As part of my daily routine I like to check news updates from various sources. Rather than visit each site i prefer going through the RSS feeds on my BlackBerry. while there are quite a few on the market each with their own specific feature set, such as RSS Hub and Feedminder, multiFEED is the latest to hit the store with plenty of capabilities for all your RSS and Atom subscription needs. 

Upon launching the application there are a couple of things that stand out. First is that the layout organizes them in an easy to read fashion with the thumbnail image on one side and the headline on the other. The other, is that the developer has chosen to pre-populate this version of the application with a few feeds to get your started. As it happens, CrackBerry is right at the top with it's signature orange color.

The reason for this is that it offers a bit of customization for your feeds. By going into settings you may adjust the headline color, the appearance of thumbnails, data and time format, set refresh intervals, add tags, and share with the Remember application. If you dive further into the individual feed's settings you may also adjust the auto zoom and even use slider bars to create your own custom headline color.

Feeds are added by going into settings and using one of the available slots. The free version limits the number, while the full premium version allows for 50 feeds as well as room for subfeeds. It uses a dedicated browser to find and select the RSS and Atom feeds, or FeedFinder as it is called. This browser defaults to the Google search but simply navigate to the URL and it will detect the available feeds. From there it allows you to choose and subscribe to the one selected upon loading. If there is an issue, multiFEED will automatically alert you with a message in the Hub. One of the useful features is that after inputting all of your feeds there is an option to backup/restore.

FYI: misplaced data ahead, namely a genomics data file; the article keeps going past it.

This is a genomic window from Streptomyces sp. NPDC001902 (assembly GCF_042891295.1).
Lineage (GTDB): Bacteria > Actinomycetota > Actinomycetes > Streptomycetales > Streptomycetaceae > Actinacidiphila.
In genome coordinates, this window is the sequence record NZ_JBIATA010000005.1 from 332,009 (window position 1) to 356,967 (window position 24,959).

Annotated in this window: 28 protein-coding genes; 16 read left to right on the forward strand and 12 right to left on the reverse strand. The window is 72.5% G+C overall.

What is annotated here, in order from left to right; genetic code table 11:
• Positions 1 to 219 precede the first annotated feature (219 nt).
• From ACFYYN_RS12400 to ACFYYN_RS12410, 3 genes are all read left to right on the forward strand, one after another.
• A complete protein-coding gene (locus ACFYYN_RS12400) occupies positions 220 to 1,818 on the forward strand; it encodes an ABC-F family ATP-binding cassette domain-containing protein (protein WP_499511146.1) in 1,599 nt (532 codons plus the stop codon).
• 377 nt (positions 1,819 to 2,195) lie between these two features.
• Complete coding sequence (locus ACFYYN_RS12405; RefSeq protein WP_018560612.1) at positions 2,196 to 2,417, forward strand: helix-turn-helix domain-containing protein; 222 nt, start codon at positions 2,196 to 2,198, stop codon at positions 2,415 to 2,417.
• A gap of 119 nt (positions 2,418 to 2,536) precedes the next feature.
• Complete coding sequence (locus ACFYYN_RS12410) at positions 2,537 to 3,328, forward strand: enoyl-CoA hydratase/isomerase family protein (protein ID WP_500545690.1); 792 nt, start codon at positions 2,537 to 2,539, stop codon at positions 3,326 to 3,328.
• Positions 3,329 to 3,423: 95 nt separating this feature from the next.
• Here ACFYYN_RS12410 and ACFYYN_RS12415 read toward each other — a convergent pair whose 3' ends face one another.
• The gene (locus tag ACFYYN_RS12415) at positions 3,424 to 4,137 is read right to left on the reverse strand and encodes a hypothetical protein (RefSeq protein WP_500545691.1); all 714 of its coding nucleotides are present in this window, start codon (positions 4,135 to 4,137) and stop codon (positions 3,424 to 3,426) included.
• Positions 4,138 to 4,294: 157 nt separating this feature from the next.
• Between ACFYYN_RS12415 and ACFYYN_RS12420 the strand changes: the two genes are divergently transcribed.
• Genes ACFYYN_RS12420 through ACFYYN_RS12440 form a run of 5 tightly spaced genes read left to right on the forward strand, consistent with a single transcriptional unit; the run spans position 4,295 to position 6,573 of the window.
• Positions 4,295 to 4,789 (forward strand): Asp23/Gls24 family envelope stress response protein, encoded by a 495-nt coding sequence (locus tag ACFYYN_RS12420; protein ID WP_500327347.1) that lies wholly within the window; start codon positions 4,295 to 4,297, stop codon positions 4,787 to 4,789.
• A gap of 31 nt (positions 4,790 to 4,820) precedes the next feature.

With any RSS reader it all comes down to how it looks visually. multiFEED does not offer a reader mode per se (it displays the embedded article), but it does allow for the view to automatically adapt the article to fit the screen size for easy reading. To read the full article simply tap on the QuickView button to view within the application or the browser button to open in the BlackBerry browser. Articles load quickly and it flows nicely between all the screens without any lag. 

While the application is free to download and use with limited functionality, there are two in-app upgrades available. There is a standard $.99 one which does not come with preset feeds or the ability to aggregate feeds, and the premium full version shown in the video for $2.99. If you are looking to read your feeds on the go from your BlackBerry device this is certainly one to check out.

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